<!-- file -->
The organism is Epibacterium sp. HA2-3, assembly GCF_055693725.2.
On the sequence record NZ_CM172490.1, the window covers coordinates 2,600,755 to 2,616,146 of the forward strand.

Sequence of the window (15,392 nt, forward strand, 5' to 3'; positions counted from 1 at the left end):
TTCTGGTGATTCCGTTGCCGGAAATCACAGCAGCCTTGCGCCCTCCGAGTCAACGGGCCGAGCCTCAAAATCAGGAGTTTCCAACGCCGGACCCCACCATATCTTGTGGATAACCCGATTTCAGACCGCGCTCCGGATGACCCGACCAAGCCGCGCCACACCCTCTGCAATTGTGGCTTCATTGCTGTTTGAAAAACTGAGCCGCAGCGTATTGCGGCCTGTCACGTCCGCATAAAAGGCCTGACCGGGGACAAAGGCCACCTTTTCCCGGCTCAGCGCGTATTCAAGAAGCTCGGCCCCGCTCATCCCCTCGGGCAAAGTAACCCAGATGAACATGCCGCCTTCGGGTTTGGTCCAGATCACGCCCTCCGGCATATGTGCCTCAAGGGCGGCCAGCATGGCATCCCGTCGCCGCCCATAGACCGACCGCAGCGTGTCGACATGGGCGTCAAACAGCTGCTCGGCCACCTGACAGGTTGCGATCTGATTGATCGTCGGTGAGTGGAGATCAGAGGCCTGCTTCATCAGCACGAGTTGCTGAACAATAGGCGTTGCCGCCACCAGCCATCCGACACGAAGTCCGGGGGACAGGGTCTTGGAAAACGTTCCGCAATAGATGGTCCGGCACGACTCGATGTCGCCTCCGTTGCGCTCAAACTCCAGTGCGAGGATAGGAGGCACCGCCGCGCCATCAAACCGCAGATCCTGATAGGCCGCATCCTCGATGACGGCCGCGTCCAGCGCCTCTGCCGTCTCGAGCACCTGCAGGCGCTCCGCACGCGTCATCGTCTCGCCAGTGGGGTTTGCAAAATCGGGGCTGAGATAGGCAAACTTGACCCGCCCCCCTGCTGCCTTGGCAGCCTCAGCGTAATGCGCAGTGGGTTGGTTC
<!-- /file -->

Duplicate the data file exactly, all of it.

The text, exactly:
The organism is Epibacterium sp. HA2-3, assembly GCF_055693725.2.
On the sequence record NZ_CM172490.1, the window covers coordinates 2,600,755 to 2,616,146 of the forward strand.

Sequence of the window (15,392 nt, forward strand, 5' to 3'; positions counted from 1 at the left end):
TTCTGGTGATTCCGTTGCCGGAAATCACAGCAGCCTTGCGCCCTCCGAGTCAACGGGCCGAGCCTCAAAATCAGGAGTTTCCAACGCCGGACCCCACCATATCTTGTGGATAACCCGATTTCAGACCGCGCTCCGGATGACCCGACCAAGCCGCGCCACACCCTCTGCAATTGTGGCTTCATTGCTGTTTGAAAAACTGAGCCGCAGCGTATTGCGGCCTGTCACGTCCGCATAAAAGGCCTGACCGGGGACAAAGGCCACCTTTTCCCGGCTCAGCGCGTATTCAAGAAGCTCGGCCCCGCTCATCCCCTCGGGCAAAGTAACCCAGATGAACATGCCGCCTTCGGGTTTGGTCCAGATCACGCCCTCCGGCATATGTGCCTCAAGGGCGGCCAGCATGGCATCCCGTCGCCGCCCATAGACCGACCGCAGCGTGTCGACATGGGCGTCAAACAGCTGCTCGGCCACCTGACAGGTTGCGATCTGATTGATCGTCGGTGAGTGGAGATCAGAGGCCTGCTTCATCAGCACGAGTTGCTGAACAATAGGCGTTGCCGCCACCAGCCATCCGACACGAAGTCCGGGGGACAGGGTCTTGGAAAACGTTCCGCAATAGATGGTCCGGCACGACTCGATGTCGCCTCCGTTGCGCTCAAACTCCAGTGCGAGGATAGGAGGCACCGCCGCGCCATCAAACCGCAGATCCTGATAGGCCGCATCCTCGATGACGGCCGCGTCCAGCGCCTCTGCCGTCTCGAGCACCTGCAGGCGCTCCGCACGCGTCATCGTCTCGCCAGTGGGGTTTGCAAAATCGGGGCTGAGATAGGCAAACTTGACCCGCCCCCCTGCTGCCTTGGCAGCCTCAGCGTAATGCGCAGTGGGTTGGTTC